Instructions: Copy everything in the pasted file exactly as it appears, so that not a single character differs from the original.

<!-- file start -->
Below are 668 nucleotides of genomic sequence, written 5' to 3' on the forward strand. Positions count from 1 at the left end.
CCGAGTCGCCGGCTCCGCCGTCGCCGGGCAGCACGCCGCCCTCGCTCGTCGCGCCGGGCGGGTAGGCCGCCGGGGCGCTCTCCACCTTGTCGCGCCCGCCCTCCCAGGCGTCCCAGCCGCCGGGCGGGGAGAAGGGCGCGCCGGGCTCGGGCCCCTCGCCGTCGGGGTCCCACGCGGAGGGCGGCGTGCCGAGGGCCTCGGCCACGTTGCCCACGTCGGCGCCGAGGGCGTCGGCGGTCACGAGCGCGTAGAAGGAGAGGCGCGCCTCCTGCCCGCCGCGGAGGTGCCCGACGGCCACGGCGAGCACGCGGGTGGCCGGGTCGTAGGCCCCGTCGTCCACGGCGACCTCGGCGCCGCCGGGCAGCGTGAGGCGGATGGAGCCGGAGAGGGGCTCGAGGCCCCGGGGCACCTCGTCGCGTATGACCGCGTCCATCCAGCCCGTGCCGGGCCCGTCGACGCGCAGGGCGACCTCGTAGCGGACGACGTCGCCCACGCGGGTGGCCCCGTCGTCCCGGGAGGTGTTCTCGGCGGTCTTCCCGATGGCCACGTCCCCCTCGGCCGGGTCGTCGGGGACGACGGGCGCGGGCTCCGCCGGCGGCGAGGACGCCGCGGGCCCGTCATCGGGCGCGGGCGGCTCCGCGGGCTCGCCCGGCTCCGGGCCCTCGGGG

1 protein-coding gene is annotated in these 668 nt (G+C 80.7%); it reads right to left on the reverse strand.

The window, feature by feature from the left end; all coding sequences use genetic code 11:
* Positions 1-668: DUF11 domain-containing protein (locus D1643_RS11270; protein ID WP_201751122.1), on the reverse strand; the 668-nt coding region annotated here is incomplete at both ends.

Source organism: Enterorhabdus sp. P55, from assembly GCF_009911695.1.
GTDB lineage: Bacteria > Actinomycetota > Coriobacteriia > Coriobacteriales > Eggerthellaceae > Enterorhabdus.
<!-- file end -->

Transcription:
Below are 668 nucleotides of genomic sequence, written 5' to 3' on the forward strand. Positions count from 1 at the left end.
CCGAGTCGCCGGCTCCGCCGTCGCCGGGCAGCACGCCGCCCTCGCTCGTCGCGCCGGGCGGGTAGGCCGCCGGGGCGCTCTCCACCTTGTCGCGCCCGCCCTCCCAGGCGTCCCAGCCGCCGGGCGGGGAGAAGGGCGCGCCGGGCTCGGGCCCCTCGCCGTCGGGGTCCCACGCGGAGGGCGGCGTGCCGAGGGCCTCGGCCACGTTGCCCACGTCGGCGCCGAGGGCGTCGGCGGTCACGAGCGCGTAGAAGGAGAGGCGCGCCTCCTGCCCGCCGCGGAGGTGCCCGACGGCCACGGCGAGCACGCGGGTGGCCGGGTCGTAGGCCCCGTCGTCCACGGCGACCTCGGCGCCGCCGGGCAGCGTGAGGCGGATGGAGCCGGAGAGGGGCTCGAGGCCCCGGGGCACCTCGTCGCGTATGACCGCGTCCATCCAGCCCGTGCCGGGCCCGTCGACGCGCAGGGCGACCTCGTAGCGGACGACGTCGCCCACGCGGGTGGCCCCGTCGTCCCGGGAGGTGTTCTCGGCGGTCTTCCCGATGGCCACGTCCCCCTCGGCCGGGTCGTCGGGGACGACGGGCGCGGGCTCCGCCGGCGGCGAGGACGCCGCGGGCCCGTCATCGGGCGCGGGCGGCTCCGCGGGCTCGCCCGGCTCCGGGCCCTCGGGG

1 protein-coding gene is annotated in these 668 nt (G+C 80.7%); it reads right to left on the reverse strand.

The window, feature by feature from the left end; all coding sequences use genetic code 11:
* Positions 1-668: DUF11 domain-containing protein (locus D1643_RS11270; protein ID WP_201751122.1), on the reverse strand; the 668-nt coding region annotated here is incomplete at both ends.

Source organism: Enterorhabdus sp. P55, from assembly GCF_009911695.1.
GTDB lineage: Bacteria > Actinomycetota > Coriobacteriia > Coriobacteriales > Eggerthellaceae > Enterorhabdus.